Kiss Me Deadly: Conspiracy Noir At Its Darkest


kiss me deadly poster

by Norm Nielsen

Velda to Mike Hammer: “‘They,’ a wonderful word. And who are ‘they’? ‘They’ are the nameless ones who kill people for the great whatsit.”

The noir conspiracy central to Kiss Me Deadly is ‘they’ want to get ahold of the great whatsit. ‘They’ are underworld criminals, Communists, and government agents. The film’s great whatsit is fissionable nuclear material, the possession of which has apocalyptic consequences. These are the shadowy unknowns detective Mike Hammer chases in 1955’s penultimate film noir, Kiss Me Deadly.

The genius of Kiss Me Deadly and what sets it apart from other film noir classics is that left-leaning screenwriter A.I. Bezzerides (Thieves Highway, On Dangerous Ground) and producer/director Robert Aldrich (Vera Cruz, What Ever Happened to Baby Jane, Hush…Hush Sweet Charlotte, The Dirty Dozen) transformed Mickey Spillane’s 1952 Mike Hammer detective novel of the same title into an existential antinuclear parable with mythical and biblical allusions. Mickey Spillane’s pulp fiction detective novels were hugely popular in the early 1950s. Spillane’s Mike Hammer was a new sort of hero at that time – a vigilante enforcer who was detective, judge, jury, and executioner all in one. Hammer’s antagonists were gangsters and Communists. Notching it up considerably, Bezzerides and Aldrich portrayed Kiss Me Deadly‘s Mike Hammer as a thuggish, misogynistic, hyper-macho, “what’s in it for me?” proto-fascist bedroom detective who doesn’t realize until way too late that he is irrevocably deep in stinking hubris do-do. Bezzerides and Aldrich thus slyly used the film as a medium to metaphorically critique America’s moral decline exemplified by Mickey Spillane novels, Hugh Heffner’s (then new) Playboy Magazine, and amoral Cold War politics.

The film’s plot has readily recognizable, albeit amped up, film noir elements: omnipresent corruption, sleazy thugs, a femme fatale, sexy women on the make, rundown and upscale Los Angeles locations, a sexually suggestive song performed live in a night club, shadows on the wall. Kiss Me Deadly‘s Mike Hammer specializes in divorce cases in which he and his secretary/assistant/lover Velda (Maxine Cooper) use sex to entrap their clients’ spouses and perhaps blackmail them. Unlike Sam Spade or Philip Marlow, Hammer has no moral center and is himself a homme fatale – he crashes single mindedly through the case leaving a trail of collateral damage, human and cultural, behind him. The film opens with a visually stunning sequence (Ernest Laszlo was the cinematographer) with Christina Bailey (Cloris Leechman in her first film role), barefoot and naked save for a trench coat, running along a very dark southern California highway desperately trying to flag down a ride. Mike Hammer (played by Ralph Meeker), driving his open-top Jaguar XK120 sports car, narrowly misses Christina, stops, and gives her a ride. Christina is afraid for her life because of a secret she alludes to but does not divulge to Hammer. A short while later faceless men capture the pair, knock Hammer unconscious, torture Christina to death, and destroy Hammer’s Jaguar XK120.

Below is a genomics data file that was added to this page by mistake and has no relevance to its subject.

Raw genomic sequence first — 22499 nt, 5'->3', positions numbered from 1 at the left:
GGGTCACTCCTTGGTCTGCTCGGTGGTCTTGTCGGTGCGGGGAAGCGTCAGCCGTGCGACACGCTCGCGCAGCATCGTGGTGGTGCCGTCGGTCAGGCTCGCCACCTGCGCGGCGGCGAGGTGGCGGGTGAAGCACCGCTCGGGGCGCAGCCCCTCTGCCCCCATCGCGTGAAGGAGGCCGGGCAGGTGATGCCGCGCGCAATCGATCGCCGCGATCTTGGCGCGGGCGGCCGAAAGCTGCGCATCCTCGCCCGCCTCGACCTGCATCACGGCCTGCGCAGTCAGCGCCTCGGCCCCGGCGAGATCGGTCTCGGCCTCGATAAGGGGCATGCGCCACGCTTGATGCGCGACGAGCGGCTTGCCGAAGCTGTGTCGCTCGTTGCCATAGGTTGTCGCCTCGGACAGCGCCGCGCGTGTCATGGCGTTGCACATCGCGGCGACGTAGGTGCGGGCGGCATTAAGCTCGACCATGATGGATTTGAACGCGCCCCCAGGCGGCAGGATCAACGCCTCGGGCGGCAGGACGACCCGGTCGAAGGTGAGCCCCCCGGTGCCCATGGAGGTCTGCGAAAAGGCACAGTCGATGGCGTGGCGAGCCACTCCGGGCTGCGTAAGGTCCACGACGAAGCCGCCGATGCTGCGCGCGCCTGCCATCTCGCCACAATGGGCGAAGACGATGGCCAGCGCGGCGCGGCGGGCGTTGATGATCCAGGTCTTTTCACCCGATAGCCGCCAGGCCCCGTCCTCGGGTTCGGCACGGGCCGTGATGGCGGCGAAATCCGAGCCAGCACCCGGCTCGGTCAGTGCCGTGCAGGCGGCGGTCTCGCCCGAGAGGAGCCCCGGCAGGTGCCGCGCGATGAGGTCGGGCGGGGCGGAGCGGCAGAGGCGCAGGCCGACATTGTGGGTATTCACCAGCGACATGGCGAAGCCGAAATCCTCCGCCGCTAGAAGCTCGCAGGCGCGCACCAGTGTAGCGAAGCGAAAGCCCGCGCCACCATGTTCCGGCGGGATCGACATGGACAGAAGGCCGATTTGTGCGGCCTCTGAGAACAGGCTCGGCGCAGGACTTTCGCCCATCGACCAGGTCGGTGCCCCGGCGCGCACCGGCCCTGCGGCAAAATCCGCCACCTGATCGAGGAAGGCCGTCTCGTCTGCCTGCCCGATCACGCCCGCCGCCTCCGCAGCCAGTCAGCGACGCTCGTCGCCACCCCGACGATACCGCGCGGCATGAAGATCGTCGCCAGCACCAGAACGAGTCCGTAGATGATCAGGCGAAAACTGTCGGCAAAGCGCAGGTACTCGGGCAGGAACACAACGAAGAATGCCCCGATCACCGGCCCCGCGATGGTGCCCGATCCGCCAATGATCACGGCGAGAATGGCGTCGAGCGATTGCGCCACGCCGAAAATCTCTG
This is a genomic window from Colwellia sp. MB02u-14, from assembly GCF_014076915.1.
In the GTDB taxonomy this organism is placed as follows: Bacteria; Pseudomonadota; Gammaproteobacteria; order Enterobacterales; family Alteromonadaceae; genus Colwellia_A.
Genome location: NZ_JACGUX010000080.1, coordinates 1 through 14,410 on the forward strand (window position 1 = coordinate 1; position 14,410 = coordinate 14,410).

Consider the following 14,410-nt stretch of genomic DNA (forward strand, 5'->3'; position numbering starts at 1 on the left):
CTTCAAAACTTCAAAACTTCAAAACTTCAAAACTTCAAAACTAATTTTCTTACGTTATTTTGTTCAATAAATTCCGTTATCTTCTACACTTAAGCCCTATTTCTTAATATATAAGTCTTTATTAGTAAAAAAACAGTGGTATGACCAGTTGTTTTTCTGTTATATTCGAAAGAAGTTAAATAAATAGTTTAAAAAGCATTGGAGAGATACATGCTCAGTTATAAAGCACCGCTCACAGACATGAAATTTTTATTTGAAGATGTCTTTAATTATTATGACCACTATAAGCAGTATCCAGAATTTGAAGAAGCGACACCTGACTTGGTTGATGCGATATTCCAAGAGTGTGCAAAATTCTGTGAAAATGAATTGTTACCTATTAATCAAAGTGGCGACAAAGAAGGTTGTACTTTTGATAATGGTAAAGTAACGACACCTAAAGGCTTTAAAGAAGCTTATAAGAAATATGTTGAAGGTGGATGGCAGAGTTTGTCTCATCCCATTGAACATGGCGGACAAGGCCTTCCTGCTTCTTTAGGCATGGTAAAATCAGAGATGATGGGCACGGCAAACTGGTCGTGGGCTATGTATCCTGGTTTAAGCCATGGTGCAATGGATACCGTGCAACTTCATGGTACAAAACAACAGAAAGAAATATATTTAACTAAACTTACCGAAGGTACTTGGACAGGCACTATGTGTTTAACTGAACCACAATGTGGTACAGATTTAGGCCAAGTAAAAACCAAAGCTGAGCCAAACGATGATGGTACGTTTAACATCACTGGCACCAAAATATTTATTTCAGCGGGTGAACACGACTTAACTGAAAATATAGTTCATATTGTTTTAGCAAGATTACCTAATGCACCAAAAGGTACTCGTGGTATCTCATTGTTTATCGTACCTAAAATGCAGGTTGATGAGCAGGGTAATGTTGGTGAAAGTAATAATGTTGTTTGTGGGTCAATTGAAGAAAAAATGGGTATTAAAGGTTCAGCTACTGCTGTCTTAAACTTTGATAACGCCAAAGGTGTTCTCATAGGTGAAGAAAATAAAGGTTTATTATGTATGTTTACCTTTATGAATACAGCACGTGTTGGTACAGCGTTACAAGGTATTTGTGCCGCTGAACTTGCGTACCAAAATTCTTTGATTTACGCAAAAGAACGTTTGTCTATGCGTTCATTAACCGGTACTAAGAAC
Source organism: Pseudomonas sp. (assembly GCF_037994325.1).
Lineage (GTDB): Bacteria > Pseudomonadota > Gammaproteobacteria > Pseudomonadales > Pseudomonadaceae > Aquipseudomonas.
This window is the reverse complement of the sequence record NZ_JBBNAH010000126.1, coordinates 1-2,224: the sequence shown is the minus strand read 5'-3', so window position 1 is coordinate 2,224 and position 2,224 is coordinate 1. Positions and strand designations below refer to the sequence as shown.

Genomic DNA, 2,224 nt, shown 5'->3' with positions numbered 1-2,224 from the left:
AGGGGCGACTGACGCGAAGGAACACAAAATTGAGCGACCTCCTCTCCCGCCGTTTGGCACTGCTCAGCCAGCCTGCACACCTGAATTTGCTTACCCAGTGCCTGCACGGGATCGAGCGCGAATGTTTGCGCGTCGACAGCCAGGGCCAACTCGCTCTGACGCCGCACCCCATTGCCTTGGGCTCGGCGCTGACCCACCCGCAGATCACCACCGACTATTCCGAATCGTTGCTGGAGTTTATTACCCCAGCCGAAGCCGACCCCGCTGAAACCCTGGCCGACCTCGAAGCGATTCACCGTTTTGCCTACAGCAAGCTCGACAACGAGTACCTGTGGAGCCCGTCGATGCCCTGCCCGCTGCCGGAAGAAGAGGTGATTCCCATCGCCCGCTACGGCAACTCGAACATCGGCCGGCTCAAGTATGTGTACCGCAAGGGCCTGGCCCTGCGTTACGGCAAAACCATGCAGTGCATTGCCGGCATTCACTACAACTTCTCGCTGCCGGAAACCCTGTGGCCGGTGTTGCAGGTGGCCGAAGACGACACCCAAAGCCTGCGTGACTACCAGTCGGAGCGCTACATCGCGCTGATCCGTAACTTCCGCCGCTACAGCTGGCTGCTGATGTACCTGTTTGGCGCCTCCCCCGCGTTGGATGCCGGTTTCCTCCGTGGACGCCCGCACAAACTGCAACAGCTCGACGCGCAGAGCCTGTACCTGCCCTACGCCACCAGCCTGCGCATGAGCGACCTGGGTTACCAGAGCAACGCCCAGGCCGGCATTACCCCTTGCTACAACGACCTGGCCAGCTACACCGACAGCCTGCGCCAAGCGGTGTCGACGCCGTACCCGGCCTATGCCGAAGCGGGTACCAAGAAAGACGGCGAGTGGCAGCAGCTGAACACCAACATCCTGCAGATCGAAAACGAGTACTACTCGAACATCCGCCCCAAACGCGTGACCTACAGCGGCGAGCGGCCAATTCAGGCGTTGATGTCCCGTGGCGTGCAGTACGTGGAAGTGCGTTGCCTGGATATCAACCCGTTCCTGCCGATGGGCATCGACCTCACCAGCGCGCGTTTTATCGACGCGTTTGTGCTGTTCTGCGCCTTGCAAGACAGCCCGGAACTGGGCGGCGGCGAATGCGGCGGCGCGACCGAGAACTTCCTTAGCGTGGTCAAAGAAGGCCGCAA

After being interrogated and warned to back off by contemptible, hard-edged government agents, Hammer senses that discovering Christina’s secret might be the biggest case of his career. The rest of the film is Hammer’s quest to find out Christina’s secret – the great whatsit. Being a “what’s in it for me?” kind of guy, Hammer does not let anything get in his way to find that secret; not sex, not violence, not social norms, not due process of law. Hammer terrorizes or physically harms anyone holding back information leading him to the great whatsit. On his quest Hammer sullies high-culture references such as nineteenth century poet Christina Rossetti, opera star Enrico Caruso, art galleries, and classical music. Hammer eventually finds the great whatsit but too late realizes that he is way out of his depth – Greek myth and Old Testament depth as it turns out.